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Leftover opioids?  Mailed Kits Double Proper Removal Rate


By Robert Preidt Health Day Journalist
health day reporter

WEDNESDAY, May 11, 2022 (HealthDay News) — Could giving surgical patients ready-to-use mail-in disposal kits for unused opioids reduce the risk of abuse of these drugs?

Yes, says a new study that found patients with unused opioid painkillers are much more likely to dispose of them properly when given the kits.

There is a risk that leftover opioid medications will be misused by the person for whom they were prescribed or by others. If thrown in the trash, they could be found by children or animals, or could harm the environment. Flushing them down the toilet also poses environmental risks, the researchers explained.

There are safe disposal sites, like some pharmacies, but patients often don’t use them because they may be out of the way or it takes extra effort.

In this study, researchers at the University of Pennsylvania assessed whether mail-in safe disposal kits could make a difference.

The study included 235 patients who were prescribed opioid painkillers after orthopedic or urological procedures. The usual procedure was followed for about half of the patients, who were sent instructions by text message on how to dispose of their unused pills, as well as a link to the locations of local safe disposal sites.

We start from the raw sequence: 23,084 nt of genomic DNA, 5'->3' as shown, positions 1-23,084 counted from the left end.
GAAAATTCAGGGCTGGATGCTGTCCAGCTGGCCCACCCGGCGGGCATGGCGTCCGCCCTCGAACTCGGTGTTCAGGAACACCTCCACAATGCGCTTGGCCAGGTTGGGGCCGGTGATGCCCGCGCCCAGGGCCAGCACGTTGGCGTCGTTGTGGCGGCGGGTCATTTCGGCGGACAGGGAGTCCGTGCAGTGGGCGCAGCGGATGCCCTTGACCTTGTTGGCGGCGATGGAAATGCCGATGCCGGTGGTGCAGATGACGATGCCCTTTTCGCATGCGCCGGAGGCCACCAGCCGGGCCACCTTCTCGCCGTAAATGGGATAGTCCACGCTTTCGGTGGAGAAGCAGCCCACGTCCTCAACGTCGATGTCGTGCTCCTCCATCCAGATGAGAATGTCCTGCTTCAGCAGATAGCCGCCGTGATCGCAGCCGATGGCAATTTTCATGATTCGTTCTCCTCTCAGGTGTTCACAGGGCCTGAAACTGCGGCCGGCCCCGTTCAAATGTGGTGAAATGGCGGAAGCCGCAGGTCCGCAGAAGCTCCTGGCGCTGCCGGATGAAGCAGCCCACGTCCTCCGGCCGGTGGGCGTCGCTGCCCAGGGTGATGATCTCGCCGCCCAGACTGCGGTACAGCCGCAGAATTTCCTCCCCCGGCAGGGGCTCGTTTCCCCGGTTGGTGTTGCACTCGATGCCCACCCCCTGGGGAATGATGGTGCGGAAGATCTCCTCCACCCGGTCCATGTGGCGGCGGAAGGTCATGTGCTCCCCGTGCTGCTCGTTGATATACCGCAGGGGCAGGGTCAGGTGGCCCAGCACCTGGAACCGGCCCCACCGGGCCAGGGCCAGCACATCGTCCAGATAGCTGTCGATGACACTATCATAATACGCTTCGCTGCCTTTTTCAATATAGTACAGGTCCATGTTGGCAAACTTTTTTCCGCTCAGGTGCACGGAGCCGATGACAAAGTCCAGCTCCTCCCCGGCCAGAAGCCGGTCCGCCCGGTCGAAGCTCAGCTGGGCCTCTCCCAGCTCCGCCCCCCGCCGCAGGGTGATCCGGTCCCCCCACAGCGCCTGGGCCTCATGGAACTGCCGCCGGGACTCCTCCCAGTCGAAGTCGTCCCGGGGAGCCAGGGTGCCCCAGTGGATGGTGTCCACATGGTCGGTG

The other patients received the same text message but were mailed disposal kits four to seven days after their procedure.

The remaining opioids were eliminated correctly by 60% of those who received the elimination kit, compared to 43% of patients who did not receive the kits, the investigators found.

Some studies show that only 20-30% of US patients properly dispose of unused opioid medications. These results therefore suggest that mail-out kits could double or triple that rate, according to the study authors published online May 6 in Open JAMA Network.

The researchers noted that the use of mailed disposal kits by 125 study patients safely disposed of 480 unused opioid pills.

“I was delighted to see that such a simple, ‘postal mail’ approach could change behavior and promote self-reported elimination,” said the study’s lead author, Dr Anish Agarwal, Professor Deputy Emergency Medicine and Director of Wellness for the Department of Emergency Medicine at Penn Medicine.

“The opioid epidemic clearly continues to be the focus of patient concern, and concerns about opioid use and abuse are becoming a real part of the conversation between physicians and patients,” added Agarwal in a university press release. “I think patients are more aware of the risks and consequences of using opioids and storing them in their homes.”

More information

For more information on safe drug disposal, visit the US Department of Health and Human Services.

SOURCE: University of Pennsylvania, press release, May 6, 2022


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